Senator George Allen [R-VA] seemed a lock for reelection. That is, before the "stunning" revelation that, as a college student in the 1970s, he used the "N" word.
Allen, in addition, stands accused of racial insensitivity because he recently used the term "macaca." Here's the story. Shekar Ramanuja Sidarth, who works for Allen's opponent, followed and filmed Allen during the senator's campaign stops. Sidarth's parents came from India, but he was born in Fairfax County, Virginia. At a campaign rally, Allen pointed to the man and said, "Let's give a welcome to Macaca here. Welcome to America and the real world of Virginia." Apparently, some consider the term "macaca" -- which can mean "monkey" -- a racial slur. Allen publicly and privately apologized, personally calling the young man to express his remorse.
Let's play who's-the-racist-and-what-is-the-statute-of-limitations.
Consider the allegations that Allen's Democratic opponent, Jim Webb, also used the "N" word. According to former acquaintance Dan Cragg, while a freshman from 1963 to 1964 at University of Southern California, Webb used to drive through Watts, a predominantly black area of Los Angeles, pointing rifles and shouting the "N" word at blacks. Moreover, Webb, a published novelist, liberally uses the "N" word in his work. Examples: "They want stupid n*ggers, they'd all pay to see a dumb*ss n*gger." -- "Fields of Fire," p. 302. "Don't know why I crave watermelon the way I have over the past few weeks. Jimmy says I must have a n*gger in the woodpile." -- "A Country Such As This," p. 34.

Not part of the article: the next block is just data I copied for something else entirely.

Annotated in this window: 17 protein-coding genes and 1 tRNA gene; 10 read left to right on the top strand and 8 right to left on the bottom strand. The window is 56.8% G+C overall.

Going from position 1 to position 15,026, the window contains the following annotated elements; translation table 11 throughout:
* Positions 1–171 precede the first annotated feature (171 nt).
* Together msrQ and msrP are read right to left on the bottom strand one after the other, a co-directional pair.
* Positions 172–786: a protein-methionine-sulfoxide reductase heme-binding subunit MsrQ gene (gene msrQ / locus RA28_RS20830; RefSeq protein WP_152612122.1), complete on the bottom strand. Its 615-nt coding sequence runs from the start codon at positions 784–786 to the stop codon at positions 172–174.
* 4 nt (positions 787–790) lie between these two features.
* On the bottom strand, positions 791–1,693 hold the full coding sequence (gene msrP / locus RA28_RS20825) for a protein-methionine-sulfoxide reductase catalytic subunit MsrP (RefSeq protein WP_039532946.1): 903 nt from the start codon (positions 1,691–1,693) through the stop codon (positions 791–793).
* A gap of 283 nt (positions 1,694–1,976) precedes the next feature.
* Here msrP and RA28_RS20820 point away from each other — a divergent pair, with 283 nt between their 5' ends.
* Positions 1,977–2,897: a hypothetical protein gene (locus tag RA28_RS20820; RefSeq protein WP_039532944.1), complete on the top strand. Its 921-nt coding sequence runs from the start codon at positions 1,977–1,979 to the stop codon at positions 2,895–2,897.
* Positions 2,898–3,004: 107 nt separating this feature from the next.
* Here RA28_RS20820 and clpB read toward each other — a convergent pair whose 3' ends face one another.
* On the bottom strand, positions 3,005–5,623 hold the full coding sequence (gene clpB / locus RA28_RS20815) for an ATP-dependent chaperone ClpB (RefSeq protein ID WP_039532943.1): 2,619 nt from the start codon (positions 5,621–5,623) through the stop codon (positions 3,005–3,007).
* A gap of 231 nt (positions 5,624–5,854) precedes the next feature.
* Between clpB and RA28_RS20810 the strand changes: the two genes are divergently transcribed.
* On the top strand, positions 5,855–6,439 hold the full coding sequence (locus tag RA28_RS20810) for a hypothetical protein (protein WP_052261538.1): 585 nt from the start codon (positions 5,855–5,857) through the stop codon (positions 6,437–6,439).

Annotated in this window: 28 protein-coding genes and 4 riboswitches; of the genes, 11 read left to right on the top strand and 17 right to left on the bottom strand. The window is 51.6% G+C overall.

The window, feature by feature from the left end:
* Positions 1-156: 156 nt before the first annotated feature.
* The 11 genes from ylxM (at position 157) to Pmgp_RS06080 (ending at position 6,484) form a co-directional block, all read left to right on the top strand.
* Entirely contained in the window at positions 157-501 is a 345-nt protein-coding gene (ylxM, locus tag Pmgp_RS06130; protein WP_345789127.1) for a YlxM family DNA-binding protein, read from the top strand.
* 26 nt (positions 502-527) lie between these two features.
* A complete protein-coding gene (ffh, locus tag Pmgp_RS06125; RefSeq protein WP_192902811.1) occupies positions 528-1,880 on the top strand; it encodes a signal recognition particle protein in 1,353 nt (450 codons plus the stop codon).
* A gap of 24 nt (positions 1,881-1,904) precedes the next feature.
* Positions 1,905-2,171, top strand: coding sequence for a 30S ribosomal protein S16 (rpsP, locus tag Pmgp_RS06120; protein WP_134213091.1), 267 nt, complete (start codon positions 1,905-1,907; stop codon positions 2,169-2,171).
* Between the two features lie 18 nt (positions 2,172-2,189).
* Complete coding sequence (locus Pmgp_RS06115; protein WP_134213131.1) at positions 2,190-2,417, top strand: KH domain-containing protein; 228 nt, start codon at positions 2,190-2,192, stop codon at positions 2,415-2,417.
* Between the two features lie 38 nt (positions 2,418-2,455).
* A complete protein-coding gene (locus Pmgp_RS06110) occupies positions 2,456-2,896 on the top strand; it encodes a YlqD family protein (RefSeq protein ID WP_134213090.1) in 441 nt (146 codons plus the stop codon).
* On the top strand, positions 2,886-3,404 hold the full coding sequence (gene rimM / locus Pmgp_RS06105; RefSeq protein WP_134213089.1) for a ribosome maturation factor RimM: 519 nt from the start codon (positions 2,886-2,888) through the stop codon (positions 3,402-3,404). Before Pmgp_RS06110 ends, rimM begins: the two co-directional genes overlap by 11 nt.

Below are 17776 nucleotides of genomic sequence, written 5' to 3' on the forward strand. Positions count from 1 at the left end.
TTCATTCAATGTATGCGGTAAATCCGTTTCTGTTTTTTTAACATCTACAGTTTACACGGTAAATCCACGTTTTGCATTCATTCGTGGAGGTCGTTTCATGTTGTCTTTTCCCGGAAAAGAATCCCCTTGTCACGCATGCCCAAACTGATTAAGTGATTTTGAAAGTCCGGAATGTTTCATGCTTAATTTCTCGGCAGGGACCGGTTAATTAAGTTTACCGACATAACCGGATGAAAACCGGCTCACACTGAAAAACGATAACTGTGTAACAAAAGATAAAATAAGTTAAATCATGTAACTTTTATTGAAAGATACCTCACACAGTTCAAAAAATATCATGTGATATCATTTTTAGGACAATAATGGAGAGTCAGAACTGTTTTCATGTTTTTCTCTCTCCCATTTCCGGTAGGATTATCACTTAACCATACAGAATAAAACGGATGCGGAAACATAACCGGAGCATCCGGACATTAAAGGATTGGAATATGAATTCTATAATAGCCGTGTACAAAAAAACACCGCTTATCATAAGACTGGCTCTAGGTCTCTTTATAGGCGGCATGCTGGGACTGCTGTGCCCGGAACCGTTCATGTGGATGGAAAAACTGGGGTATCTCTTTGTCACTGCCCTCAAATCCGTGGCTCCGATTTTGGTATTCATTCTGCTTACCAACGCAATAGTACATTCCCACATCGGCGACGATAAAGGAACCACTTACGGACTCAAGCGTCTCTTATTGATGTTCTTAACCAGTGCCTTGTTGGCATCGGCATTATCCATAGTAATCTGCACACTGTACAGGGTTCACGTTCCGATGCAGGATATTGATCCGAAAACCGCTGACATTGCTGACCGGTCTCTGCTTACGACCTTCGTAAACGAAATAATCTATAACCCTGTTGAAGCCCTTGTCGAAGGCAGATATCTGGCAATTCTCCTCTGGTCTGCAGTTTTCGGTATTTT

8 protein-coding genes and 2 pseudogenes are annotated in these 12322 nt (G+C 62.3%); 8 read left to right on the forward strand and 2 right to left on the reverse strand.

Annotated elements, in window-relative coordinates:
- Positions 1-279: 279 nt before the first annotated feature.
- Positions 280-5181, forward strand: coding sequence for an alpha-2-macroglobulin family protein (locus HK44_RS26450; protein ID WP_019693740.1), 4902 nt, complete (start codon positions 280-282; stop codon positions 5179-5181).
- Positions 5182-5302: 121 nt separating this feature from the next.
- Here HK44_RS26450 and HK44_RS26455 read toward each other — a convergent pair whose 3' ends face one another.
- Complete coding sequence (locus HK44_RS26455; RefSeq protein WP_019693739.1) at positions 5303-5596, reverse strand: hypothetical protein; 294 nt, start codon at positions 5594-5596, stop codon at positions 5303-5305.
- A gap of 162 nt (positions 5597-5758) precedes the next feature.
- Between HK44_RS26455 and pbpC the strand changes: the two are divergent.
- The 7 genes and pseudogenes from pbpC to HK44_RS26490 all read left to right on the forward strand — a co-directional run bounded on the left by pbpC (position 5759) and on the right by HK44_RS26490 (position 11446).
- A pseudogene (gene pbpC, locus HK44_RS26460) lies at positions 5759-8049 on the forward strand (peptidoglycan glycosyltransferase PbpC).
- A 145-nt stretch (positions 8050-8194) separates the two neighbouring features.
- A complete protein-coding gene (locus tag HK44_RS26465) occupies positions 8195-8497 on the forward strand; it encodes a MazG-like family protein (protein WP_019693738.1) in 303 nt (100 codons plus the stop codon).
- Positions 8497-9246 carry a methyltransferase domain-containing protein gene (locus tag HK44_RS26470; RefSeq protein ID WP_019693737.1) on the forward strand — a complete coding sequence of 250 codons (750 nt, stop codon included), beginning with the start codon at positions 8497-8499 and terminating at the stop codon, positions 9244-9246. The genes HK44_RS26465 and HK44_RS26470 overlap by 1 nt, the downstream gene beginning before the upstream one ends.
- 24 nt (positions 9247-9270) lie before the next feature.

What about the man known as the "conscience of the Senate," Senator Robert Byrd [D-WVA]? He belonged to the Klan during the 1940s, where he served as a "Kleagle" -- a Klan recruiter. Back then, Byrd referred to American blacks as "race mongrels, a throwback to the blackest specimen from the wilds."
How about then-Arkansas governor Bill Clinton? According to Clinton's bodyguard, Arkansas State Trooper Larry Patterson, Clinton frequently used the "N" word, using it to describe Reverend Jesse Jackson, as well as a local black civil rights leader. Said Patterson, "When [Bill Clinton] had black political leaders in the state and he disagreed with them, he would frequently use the 'N' word."
What about former First Lady and current Senator Hillary Rodham Clinton [D-NY]? She allegedly called Clinton's congressional campaign adviser, who failed to secure her then-boyfriend's 1974 election to Congress, a "f***ing Jew bastard." Not only did Paul Fray -- the target -- go public, so did his wife, as well as campaign aide and businessman Neil McDonald.